When a savvy Japanese reader is choosing their next ebook they don’t want the hassle of setting up accounts with Amazon or filling in their credit card details to Kobo, etc, etc. Google Play is integrated with their carrier (ISP / mobile phone supplier with probably a ton more services included) and they just buy from Google Play and the item appears on their monthly statement.

Yes, Amazon’s one-click is pretty cool too, and that’s the same thing, right? Or as good as.

Well, if you’re in the US or UK it’s pretty cool, granted. But supposing you live in, say, India? True, Amazon has a Kindle site there now, but Amazon’s famed one-click isn’t available, and when you want to pay you actually pay in the USA.

Amazon famously only allows internationally-enabled card to be used for payment, and only allows local currency on some products, forcing buyers to pay in USD for the rest, with all the additional costs that incurs with exchange rates, bank fees, etc.

In the small-print on Kindle India Amazon helpfully advises: “If you’re unsure whether your credit or debit card is internationally-enabled, please contact your bank to confirm.”

Be honest. If a foreign company set up shop in your country and gave you all those hoops to jump through just to buy an ebook, when there are perfectly good local alternatives, how long would you stay there?

No wonder Indian readers are sticking with Flipkart, Landmark and Infibeam, or going to the next-generation stores like Rockstand and Newshunt, all of whom understand people living in India want to pay in Indian currency using Indian payment options.

And no wonder Google Play is soaring ahead in Japan and around the world.

The biggest hurdle for Amazon’s international aspirations is payments. Amazon, as per the Kindle India example above, expects you to pay with a card because that’s how it is in America. The complete opposite of glocalization.

Amazon its expanding its own payments system, but as with everything Amazon it’s a walled garden. This seemed (and was) a great idea from Amazon’s perspective in the countries it got a head start in. Readers who bought into the Kindleverse in the early days will find it hard to ship their ebooks to other devices should they decide to move on.

But what Amazon is finding to its cost is that it doesn’t just keep existing customers locked in. It locks prospective customers out.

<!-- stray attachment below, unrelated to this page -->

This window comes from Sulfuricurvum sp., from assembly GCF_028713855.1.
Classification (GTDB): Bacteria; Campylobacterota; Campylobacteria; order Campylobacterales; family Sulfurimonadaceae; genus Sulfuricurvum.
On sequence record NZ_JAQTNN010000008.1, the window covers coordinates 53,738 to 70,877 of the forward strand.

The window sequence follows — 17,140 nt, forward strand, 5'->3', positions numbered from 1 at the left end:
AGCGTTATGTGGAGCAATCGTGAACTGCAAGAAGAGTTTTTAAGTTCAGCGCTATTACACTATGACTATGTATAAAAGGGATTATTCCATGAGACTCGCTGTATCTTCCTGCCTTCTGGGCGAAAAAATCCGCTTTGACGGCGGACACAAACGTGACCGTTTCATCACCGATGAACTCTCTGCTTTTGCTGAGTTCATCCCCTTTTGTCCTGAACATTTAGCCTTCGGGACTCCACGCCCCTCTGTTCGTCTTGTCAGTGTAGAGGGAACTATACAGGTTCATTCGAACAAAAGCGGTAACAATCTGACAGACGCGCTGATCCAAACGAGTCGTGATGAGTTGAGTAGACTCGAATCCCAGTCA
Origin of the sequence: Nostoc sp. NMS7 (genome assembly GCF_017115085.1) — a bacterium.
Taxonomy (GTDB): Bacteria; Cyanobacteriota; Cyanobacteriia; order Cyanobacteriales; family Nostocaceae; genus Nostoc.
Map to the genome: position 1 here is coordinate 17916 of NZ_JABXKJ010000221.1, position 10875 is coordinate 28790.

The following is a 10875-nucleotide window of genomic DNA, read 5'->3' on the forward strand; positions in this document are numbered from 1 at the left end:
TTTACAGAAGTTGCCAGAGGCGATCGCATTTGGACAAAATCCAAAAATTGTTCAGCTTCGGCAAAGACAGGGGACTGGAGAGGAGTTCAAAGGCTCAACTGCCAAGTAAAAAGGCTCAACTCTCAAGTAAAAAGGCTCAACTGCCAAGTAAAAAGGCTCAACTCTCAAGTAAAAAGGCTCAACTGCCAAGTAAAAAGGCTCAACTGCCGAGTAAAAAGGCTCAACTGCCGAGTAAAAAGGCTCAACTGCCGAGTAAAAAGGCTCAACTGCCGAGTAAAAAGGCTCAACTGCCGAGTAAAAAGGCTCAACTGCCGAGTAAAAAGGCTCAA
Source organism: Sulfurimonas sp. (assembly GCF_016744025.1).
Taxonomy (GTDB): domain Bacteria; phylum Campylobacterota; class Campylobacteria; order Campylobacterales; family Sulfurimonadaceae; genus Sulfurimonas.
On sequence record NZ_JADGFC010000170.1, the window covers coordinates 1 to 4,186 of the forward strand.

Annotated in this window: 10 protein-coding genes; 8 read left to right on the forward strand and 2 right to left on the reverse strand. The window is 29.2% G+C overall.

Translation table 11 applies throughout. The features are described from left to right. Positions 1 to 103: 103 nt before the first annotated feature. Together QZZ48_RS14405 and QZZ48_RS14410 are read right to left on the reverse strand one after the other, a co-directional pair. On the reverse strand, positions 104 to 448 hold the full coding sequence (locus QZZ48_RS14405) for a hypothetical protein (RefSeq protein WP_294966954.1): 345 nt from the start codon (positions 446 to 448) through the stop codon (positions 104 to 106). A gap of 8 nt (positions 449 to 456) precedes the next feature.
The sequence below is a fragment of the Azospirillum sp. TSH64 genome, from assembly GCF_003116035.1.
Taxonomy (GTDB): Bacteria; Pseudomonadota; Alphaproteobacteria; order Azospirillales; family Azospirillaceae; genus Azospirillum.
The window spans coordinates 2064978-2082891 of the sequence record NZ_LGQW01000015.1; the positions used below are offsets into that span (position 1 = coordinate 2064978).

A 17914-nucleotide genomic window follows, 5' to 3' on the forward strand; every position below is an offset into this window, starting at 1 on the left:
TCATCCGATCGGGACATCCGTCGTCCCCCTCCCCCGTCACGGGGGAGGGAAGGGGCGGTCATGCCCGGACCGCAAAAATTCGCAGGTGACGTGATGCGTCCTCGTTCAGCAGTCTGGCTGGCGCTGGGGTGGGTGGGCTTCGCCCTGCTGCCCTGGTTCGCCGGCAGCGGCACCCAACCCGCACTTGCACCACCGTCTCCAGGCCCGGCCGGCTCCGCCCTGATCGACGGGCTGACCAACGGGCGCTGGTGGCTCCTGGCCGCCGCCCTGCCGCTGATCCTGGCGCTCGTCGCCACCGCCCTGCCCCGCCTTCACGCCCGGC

If the rumoured Kindle Sweden and Kindle Russia stores ever do materialize the readers who are already buying ebooks from existing retailers will face the same issues should they want to go the Kindle route. With the additional problem of payments thrown in.

In Russia only 35% of metropolitan18-35 year olds use bankcards at all – and far rural areas the number is far fewer.

It’s a similar story in most of the developing world. People pay by cash (even for digital goods, by paying over the counter at their local equivalent of a 7/11) or use e-wallet solutions or carrier billing, because – again as per the Kindle India example above – even if they have local bank cards it’s unlikely any international retailer will recognize them. And if they are recognized the buyer will get stung for currency exchange fees.

On top of all this comes brand reputation. Amazon has a reputation (deserved or not, it exists) as the Big Bad American Wolf that enters a country with the sole purpose of decimating local competition to build its own business up.

Google? Google is also in the business of making money, but its approach is just the opposite.

Google’s Android system has just reached the one billion user benchmark. Android has almost doubled its user-base in just twelve months.

When it comes to the global markets Google is a universally recognized brand beyond compare. Which means the Google Play store will be the first port for huge numbers of users.

Google Play “only” has 57 global ebook stores so far, but the direction is clear, and the gaming numbers indicative. While Amazon is on hold at a dozen or so Kindle stores Google Play is on target to have over 100 ebook stores in the next year or so, and be in every country in the world in the not too distant future.

Most importantly for us indies, for most of the current 57 countries Google Play Books is in, and for pretty much all future ebook stores they open, Google Play will be the only big western retailer available to readers. What competition there is globally will come from the next-generation players emerging from the Asia-Pacific region. Or what we Brits call the Far East.

Google Play may never be a match for the Kindle and Apple iBooks stores in the US and UK – but for the rest of the world Google Play is our best hope for a global readership.